At the humble comedors, the food is simple although it can also be complex. Wash it down with a good Mexican beer — Victoria, Negro Modelo, Tecate or Sol — or select a fruit water such as Agua de Pepino con Limon (cucumber and lime), Agua de Jamaica (hibiscus), or Agua de Sandia (watermelon). Good to give your wallet a break from time to time.
- Cabuche. This has been a long-time cheap eats favorite. Restaurant is owned by Rodrigo Fuentes Moreno who carved out his niche after leaving La Biznaga some years back. Pozole and tacos reign here. Lots of vegetarian options. You can get a big or small bowl of pozole, with white, red, or green stock, with vegetarian, chicken or pork options. The hominy is plump and delicious. My dish with pork was tender and easily chewed. Take your pick of taco fillings: huitlacoche, potatoes and chorizo, tinga de pollo, calabacitas, and more. Hidalgo #1017, in the block beyond the textile museum going away from the Zocalo.
- Casa Taviche. Go another block further on the left to find this hidden gem that many of us find to be among the best comedors in the city. The Comida Corrida, the three-course fixed price lunch offered by many places, comes with appetizer, entree, dessert and a glass of fruit water for under $10 USD here. Order a la carte and it can be more. Hidalgo #1111.
- Casa Bestia. I had a delicious brunch here a couple of weeks ago with Carol, Dean, Kay and Winn. It’s billed as an art gallery and co-working space, but it features a lovely outdoor dining area under some amazing shade trees. You can also find hand-made clothing in the gallery. They offer workshops and cooking classes, too. The kitchen serves up delicious gluten-free oatmeal pancakes and excellent lunch fare at moderate prices. Very relaxing. Located in the Conzatti Park neighborhood of Oaxaca. Gomez Farias #114.
Got recommendations for Cheap Eats and Bargain Shopping? Write us here!
What to look for when Bargain Shopping? Tips for discerning quality!
- What is the quality of the cloth? Is it 100% cotton or is it mixed with polyester?
- Do know for certain that the textile isn’t made in China? So much of what is sold on the street are Chinese knock-offs. Buyer beware!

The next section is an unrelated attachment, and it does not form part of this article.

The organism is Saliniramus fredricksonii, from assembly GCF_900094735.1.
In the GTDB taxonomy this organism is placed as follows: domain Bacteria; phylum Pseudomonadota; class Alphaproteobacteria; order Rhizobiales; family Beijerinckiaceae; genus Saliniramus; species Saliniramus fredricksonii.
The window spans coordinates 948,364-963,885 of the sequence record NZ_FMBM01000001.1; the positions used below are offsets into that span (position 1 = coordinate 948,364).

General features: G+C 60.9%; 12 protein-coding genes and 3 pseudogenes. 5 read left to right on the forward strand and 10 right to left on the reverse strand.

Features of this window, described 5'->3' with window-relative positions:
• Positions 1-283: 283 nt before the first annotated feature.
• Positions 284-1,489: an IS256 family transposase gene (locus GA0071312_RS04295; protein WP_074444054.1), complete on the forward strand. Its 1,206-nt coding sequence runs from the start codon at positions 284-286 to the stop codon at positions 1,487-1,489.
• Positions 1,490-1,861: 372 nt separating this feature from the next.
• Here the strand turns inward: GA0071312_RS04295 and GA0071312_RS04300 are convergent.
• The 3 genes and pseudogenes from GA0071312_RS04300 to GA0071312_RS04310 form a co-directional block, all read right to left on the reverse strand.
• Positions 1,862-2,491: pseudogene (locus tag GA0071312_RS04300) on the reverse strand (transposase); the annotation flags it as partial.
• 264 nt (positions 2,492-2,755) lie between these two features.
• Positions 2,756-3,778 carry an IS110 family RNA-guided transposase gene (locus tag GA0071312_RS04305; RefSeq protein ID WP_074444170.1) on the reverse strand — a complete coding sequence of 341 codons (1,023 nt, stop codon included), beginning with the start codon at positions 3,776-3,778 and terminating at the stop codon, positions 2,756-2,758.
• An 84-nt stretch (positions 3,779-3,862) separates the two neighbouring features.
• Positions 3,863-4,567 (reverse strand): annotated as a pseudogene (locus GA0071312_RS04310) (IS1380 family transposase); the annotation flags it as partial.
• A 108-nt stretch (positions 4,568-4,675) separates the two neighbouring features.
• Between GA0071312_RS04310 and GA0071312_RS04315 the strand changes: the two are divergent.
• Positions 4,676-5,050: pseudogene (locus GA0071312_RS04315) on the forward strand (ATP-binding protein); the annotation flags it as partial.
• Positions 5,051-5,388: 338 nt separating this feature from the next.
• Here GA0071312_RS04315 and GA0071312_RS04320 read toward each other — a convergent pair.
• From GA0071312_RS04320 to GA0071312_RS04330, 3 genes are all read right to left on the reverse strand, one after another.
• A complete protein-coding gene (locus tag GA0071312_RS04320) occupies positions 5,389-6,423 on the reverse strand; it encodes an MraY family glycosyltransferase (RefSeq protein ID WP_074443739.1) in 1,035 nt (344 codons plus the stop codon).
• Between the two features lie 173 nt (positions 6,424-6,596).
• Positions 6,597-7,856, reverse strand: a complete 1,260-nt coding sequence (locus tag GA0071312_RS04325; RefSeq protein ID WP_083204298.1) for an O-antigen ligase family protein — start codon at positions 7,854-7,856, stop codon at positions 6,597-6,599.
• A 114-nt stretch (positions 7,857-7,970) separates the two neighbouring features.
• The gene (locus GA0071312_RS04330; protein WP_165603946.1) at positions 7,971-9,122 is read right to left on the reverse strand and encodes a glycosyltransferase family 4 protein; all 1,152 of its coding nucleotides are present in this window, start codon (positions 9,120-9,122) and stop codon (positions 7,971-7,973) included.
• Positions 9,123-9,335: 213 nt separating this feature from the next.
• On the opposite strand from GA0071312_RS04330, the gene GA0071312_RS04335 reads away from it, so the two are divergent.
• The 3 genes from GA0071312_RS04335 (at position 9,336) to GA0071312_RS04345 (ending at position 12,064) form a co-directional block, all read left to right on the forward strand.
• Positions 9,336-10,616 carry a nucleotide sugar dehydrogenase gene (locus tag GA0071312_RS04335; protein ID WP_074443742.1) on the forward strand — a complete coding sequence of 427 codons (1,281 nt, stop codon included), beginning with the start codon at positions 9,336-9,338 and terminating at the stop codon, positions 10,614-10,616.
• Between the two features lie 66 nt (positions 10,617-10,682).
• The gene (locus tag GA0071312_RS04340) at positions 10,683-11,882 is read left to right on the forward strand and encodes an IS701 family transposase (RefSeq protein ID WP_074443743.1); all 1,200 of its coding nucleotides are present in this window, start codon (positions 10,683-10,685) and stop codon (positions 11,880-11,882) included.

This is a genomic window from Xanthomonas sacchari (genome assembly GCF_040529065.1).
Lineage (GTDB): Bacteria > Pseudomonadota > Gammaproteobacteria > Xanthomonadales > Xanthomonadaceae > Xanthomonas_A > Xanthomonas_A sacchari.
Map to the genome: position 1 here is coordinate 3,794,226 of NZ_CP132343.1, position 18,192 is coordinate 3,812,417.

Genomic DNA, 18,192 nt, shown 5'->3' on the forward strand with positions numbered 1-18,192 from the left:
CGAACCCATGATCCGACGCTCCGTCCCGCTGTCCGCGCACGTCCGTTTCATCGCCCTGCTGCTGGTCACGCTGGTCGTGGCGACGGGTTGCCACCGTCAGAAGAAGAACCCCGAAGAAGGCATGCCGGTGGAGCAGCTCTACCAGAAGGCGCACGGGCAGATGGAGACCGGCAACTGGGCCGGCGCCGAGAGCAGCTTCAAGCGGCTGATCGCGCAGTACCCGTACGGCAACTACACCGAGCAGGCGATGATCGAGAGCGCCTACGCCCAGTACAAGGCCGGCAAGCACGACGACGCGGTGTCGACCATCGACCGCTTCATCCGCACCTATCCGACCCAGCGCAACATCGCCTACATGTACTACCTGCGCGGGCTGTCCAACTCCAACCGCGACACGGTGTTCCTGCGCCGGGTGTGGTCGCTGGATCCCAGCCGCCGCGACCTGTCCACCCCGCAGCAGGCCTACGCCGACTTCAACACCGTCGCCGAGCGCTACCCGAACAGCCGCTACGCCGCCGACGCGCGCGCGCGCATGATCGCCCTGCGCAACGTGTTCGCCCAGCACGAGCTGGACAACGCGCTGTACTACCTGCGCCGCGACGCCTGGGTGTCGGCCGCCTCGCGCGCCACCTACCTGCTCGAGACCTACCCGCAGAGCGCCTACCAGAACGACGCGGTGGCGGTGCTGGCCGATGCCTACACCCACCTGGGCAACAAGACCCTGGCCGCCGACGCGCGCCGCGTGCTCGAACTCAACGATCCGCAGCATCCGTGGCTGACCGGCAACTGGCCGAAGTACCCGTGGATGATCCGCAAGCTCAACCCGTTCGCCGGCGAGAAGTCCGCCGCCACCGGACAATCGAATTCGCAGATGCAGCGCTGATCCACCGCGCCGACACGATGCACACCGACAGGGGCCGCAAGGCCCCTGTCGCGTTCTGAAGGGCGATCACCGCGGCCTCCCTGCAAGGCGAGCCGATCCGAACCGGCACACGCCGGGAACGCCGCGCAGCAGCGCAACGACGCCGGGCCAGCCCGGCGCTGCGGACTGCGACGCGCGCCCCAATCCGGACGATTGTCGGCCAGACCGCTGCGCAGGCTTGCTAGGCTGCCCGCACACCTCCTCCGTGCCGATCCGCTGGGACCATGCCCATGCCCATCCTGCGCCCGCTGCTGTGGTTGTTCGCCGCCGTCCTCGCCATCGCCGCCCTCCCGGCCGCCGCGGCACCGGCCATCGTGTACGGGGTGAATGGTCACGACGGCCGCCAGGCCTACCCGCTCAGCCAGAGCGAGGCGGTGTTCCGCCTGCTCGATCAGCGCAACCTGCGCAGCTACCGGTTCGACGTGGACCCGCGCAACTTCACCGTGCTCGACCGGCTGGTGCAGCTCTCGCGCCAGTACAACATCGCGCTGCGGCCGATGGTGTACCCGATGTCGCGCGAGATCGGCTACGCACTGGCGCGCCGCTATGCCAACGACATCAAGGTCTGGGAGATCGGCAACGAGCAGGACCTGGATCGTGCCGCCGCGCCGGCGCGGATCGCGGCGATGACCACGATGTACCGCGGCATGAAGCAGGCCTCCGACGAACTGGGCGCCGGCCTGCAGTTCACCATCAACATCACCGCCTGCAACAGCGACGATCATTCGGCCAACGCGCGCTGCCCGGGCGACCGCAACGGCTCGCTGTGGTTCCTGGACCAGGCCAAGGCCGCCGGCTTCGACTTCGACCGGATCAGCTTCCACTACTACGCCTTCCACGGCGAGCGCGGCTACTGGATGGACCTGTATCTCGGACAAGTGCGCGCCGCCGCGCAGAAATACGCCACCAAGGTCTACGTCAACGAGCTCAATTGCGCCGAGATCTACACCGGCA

- Turn the garment inside out. How are the seams finished? Will the threads unravel? Are the seams machine stitched or finished by hand? Are the stitches tight and even? A French seam with no exposed selvedge will hold up the longest.
- Are the threads naturally dyed or are these commercial threads? Are the dyes prone to bleeding or running (commercial or synthetic dyes will run if they haven’t been pre-washed)
- If the garment is back-strap loomed, are there any snags or imperfections? Do the patterns line up or are they mismatched?
- If there is embroidery, turn it inside out and look at the embroidered threads to discern whether they will hold up after several wearings.
- Can you wash this garment by hand and hang to dry or does it need to be dry-cleaned?
- Can the vendor tell you who made it and where it was made?
- Do you love it or are you buying it because of price?
Want to buy directly from the maker? Want access to Oaxaca state’s most important weavers who are renowned for their finest workmanship? Come with us on The Collector’s Tour!
India Journal: Visit to Pure Ghee Textile Designs
Ghee, clarified buffalo or cow butter, is the essential cooking and flavoring oil in India. Ghee also has religious significance and is used at life cycle celebrations throughout the country. It is highly nutritious and is part of the ayurvedic system, which forms the basis of spirituality, food, and health.
Eating with one’s hands, to become one with the food.
One could say that ghee is the foundation of Indian life and culture, just as the tortilla is elemental to Mexico. I would venture to say that Aditi Prakash carefully chose the brand name Pure Ghee for the textile design company she started seven years ago to connect what she makes to what is second nature here. Elemental. Essential. Necessary.
Trademark cloth flowers embellish zipper pulls on scrap fabric bag